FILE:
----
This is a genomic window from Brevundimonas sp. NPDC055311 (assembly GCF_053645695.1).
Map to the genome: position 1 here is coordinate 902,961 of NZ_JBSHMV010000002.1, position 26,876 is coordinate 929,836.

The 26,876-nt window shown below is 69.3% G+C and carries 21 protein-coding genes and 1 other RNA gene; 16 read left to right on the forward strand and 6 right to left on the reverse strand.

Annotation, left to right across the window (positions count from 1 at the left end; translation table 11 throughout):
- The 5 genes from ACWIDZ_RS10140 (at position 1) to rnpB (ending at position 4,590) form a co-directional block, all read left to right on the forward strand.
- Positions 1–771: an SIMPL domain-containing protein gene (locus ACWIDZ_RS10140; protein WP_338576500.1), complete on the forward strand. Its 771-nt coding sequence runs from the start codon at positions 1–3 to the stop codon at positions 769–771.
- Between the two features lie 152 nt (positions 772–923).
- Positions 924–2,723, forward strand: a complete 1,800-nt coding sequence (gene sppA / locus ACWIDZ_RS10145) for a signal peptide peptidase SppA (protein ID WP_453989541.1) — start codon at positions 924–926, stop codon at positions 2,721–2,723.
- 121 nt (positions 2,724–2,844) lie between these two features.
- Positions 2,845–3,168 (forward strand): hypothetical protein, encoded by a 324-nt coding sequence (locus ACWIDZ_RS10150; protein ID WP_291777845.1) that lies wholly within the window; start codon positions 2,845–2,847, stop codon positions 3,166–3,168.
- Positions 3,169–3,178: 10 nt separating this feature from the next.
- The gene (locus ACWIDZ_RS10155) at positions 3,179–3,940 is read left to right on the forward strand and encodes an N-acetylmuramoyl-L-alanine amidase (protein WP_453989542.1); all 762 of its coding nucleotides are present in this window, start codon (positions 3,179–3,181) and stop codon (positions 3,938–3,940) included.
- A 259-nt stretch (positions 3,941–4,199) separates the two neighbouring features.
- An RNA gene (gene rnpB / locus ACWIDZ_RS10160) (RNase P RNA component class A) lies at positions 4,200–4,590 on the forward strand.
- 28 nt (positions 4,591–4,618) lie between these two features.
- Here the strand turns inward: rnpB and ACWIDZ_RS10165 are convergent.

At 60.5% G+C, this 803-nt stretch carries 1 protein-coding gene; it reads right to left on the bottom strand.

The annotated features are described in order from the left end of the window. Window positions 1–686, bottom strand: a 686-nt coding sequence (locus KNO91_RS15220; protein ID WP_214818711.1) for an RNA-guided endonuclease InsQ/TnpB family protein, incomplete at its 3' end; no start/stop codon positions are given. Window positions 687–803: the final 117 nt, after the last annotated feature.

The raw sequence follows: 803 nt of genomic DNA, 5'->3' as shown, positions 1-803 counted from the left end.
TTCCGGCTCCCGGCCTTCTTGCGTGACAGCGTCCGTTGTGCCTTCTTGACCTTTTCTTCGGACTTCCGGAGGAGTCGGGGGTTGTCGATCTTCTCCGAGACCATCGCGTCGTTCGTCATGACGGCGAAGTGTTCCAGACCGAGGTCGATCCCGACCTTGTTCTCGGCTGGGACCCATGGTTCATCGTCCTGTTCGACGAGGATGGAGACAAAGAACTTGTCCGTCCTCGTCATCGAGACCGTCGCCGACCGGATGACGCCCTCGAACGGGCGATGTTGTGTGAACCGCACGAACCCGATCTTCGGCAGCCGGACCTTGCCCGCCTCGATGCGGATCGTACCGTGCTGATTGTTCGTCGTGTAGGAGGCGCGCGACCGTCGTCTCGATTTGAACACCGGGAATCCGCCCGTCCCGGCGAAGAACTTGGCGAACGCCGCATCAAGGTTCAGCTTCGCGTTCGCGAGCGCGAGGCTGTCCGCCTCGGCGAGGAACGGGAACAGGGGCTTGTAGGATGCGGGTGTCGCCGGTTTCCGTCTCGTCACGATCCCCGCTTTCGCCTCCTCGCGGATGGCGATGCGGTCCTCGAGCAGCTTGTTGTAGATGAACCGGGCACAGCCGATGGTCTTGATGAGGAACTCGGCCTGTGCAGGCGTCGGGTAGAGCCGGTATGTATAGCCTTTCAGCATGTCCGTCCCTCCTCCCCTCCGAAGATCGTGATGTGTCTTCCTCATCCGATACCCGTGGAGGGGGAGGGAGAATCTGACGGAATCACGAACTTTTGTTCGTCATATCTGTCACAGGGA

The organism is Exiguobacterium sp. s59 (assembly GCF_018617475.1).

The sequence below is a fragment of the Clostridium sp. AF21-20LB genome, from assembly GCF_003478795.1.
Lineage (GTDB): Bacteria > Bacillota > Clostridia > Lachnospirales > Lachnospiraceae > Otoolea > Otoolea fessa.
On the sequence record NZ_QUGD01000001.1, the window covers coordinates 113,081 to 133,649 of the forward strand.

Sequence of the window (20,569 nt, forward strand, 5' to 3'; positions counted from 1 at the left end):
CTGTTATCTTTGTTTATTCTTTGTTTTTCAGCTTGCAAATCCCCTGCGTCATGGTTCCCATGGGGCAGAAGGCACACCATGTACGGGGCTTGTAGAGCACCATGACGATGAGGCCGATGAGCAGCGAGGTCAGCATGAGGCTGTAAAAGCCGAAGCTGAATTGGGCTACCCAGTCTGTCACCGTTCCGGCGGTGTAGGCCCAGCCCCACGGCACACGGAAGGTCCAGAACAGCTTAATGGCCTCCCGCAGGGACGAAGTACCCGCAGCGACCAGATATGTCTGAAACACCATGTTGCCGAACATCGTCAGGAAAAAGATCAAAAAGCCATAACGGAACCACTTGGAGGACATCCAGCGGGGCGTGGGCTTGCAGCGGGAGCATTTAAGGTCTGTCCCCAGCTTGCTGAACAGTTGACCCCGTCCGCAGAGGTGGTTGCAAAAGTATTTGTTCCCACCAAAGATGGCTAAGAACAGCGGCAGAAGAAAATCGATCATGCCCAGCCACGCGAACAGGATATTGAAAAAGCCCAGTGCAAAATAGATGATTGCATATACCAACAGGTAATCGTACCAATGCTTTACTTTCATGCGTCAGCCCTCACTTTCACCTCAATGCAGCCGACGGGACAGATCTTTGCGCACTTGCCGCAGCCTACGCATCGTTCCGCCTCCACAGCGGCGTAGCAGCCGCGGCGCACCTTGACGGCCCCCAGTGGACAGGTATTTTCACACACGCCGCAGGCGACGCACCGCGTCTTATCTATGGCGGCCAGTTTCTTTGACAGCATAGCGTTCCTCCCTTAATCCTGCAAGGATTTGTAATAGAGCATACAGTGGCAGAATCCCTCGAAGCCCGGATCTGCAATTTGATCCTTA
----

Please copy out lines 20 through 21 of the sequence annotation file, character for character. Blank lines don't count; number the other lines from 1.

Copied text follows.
TTCCGGCTCCCGGCCTTCTTGCGTGACAGCGTCCGTTGTGCCTTCTTGACCTTTTCTTCGGACTTCCGGAGGAGTCGGGGGTTGTCGATCTTCTCCGAGACCATCGCGTCGTTCGTCATGACGGCGAAGTGTTCCAGACCGAGGTCGATCCCGACCTTGTTCTCGGCTGGGACCCATGGTTCATCGTCCTGTTCGACGAGGATGGAGACAAAGAACTTGTCCGTCCTCGTCATCGAGACCGTCGCCGACCGGATGACGCCCTCGAACGGGCGATGTTGTGTGAACCGCACGAACCCGATCTTCGGCAGCCGGACCTTGCCCGCCTCGATGCGGATCGTACCGTGCTGATTGTTCGTCGTGTAGGAGGCGCGCGACCGTCGTCTCGATTTGAACACCGGGAATCCGCCCGTCCCGGCGAAGAACTTGGCGAACGCCGCATCAAGGTTCAGCTTCGCGTTCGCGAGCGCGAGGCTGTCCGCCTCGGCGAGGAACGGGAACAGGGGCTTGTAGGATGCGGGTGTCGCCGGTTTCCGTCTCGTCACGATCCCCGCTTTCGCCTCCTCGCGGATGGCGATGCGGTCCTCGAGCAGCTTGTTGTAGATGAACCGGGCACAGCCGATGGTCTTGATGAGGAACTCGGCCTGTGCAGGCGTCGGGTAGAGCCGGTATGTATAGCCTTTCAGCATGTCCGTCCCTCCTCCCCTCCGAAGATCGTGATGTGTCTTCCTCATCCGATACCCGTGGAGGGGGAGGGAGAATCTGACGGAATCACGAACTTTTGTTCGTCATATCTGTCACAGGGA

The organism is Exiguobacterium sp. s59 (assembly GCF_018617475.1).